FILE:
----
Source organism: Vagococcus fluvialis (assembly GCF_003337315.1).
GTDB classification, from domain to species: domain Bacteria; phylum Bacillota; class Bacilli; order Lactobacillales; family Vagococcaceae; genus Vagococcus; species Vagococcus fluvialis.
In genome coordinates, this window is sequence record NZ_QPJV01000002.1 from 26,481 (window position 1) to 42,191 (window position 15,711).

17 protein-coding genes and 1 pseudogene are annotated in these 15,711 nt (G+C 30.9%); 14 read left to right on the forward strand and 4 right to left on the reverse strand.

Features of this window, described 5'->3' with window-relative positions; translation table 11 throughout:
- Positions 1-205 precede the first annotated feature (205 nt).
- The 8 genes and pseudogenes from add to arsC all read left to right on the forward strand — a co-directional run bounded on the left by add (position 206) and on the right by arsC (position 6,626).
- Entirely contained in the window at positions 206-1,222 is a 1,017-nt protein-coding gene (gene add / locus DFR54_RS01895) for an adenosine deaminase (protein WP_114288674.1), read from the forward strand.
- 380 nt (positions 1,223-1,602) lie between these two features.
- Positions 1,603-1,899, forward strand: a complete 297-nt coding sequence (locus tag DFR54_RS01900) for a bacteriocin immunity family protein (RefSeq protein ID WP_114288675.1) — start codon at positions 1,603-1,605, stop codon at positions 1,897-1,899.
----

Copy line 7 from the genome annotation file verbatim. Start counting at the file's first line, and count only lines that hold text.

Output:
- The 8 genes and pseudogenes from add to arsC all read left to right on the forward strand — a co-directional run bounded on the left by add (position 206) and on the right by arsC (position 6,626).